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Modern mathematicians and scientists of math-related disciplines often use Document Preparation Systems (DPS) to write and Computer Algebra Systems (CAS) to calculate mathematical expressions. Usually, they translate the expressions manually between DPS and CAS. This process is time-consuming and error-prone. The purpose of this paper is to automate this translation. This paper uses Maple and Mathematica as the CAS, and LaTeX as the DPS. Bruce Miller at the National Institute of Standards and Technology (NIST) developed a collection of special LaTeX macros that create links from mathematical symbols to their definitions in the NIST Digital Library of Mathematical Functions (DLMF). The authors are using these macros to perform rule-based translations between the formulae in the DLMF and CAS. Moreover, the authors develop software to ease the creation of new rules and to discover inconsistencies. The authors created 396 mappings and translated 58.8 percent of DLMF formulae (2,405 expressions) successfully between Maple and DLMF. For a significant percentage, the special function definitions in Maple and the DLMF were different. An atomic symbol in one system maps to a composite expression in the other system. The translator was also successfully used for automatic verification of mathematical online compendia and CAS. The evaluation techniques discovered two errors in the DLMF and one defect in Maple. This paper introduces the first translation tool for special functions between LaTeX and CAS. The approach improves error-prone manual translations and can be used to verify mathematical online compendia and CAS.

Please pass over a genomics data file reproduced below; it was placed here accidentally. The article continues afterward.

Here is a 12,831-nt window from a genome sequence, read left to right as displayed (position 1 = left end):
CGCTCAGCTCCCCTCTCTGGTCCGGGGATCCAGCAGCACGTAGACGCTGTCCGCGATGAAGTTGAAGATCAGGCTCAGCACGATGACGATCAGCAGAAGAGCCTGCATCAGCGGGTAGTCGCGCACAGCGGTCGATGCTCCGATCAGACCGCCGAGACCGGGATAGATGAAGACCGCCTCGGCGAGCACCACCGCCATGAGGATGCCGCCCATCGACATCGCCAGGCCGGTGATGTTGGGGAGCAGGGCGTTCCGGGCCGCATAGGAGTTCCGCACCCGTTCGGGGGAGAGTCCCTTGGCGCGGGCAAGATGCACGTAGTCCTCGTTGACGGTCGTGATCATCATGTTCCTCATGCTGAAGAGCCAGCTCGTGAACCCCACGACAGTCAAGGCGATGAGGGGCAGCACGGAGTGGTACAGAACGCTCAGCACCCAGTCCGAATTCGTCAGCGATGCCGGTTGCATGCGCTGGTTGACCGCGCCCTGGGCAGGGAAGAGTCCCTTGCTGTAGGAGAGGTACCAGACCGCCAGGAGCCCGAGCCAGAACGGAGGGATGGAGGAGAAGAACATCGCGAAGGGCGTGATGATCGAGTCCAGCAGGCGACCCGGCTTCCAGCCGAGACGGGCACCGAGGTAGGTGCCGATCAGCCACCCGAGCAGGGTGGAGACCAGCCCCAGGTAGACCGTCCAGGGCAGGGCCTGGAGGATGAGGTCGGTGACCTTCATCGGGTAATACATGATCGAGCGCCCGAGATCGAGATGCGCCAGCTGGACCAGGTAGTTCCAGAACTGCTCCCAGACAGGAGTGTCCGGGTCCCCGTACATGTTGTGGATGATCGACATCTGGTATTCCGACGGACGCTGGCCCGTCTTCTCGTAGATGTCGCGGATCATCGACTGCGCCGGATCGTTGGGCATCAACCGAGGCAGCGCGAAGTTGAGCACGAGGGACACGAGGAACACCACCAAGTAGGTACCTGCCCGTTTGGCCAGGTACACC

@article{BibbaseGreinerPetterSCG19, title = {Semantic {Preserving} {Bijective} {Mappings} for {Expressions} involving {Special} {Functions} between {Computer} {Algebra} {Systems} and {Document} {Preparation} {Systems}}, volume = {71}, issn = {2050-3806}, url = {https://arxiv.org/abs/1906.11485}, doi = {10.1108/AJIM-08-2018-0185}, abstract = {Modern mathematicians and scientists of math-related disciplines often use Document Preparation Systems (DPS) to write and Computer Algebra Systems (CAS) to calculate mathematical expressions. Usually, they translate the expressions manually between DPS and CAS. This process is time-consuming and error-prone. The purpose of this paper is to automate this translation. This paper uses Maple and Mathematica as the CAS, and LaTeX as the DPS. Bruce Miller at the National Institute of Standards and Technology (NIST) developed a collection of special LaTeX macros that create links from mathematical symbols to their definitions in the NIST Digital Library of Mathematical Functions (DLMF). The authors are using these macros to perform rule-based translations between the formulae in the DLMF and CAS. Moreover, the authors develop software to ease the creation of new rules and to discover inconsistencies. The authors created 396 mappings and translated 58.8 percent of DLMF formulae (2,405 expressions) successfully between Maple and DLMF. For a significant percentage, the special function definitions in Maple and the DLMF were different. An atomic symbol in one system maps to a composite expression in the other system. The translator was also successfully used for automatic verification of mathematical online compendia and CAS. The evaluation techniques discovered two errors in the DLMF and one defect in Maple. This paper introduces the first translation tool for special functions between LaTeX and CAS. The approach improves error-prone manual translations and can be used to verify mathematical online compendia and CAS.}, language = {en}, number = {3}, urldate = {2021-09-06}, journal = {Aslib Journal of Information Management}, author = {Greiner-Petter, André and Schubotz, Moritz and Cohl, Howard S. and Gipp, Bela}, month = may, year = {2019}, note = {Journal Rank Q1; IF: 2.653}, pages = {415--439}, }

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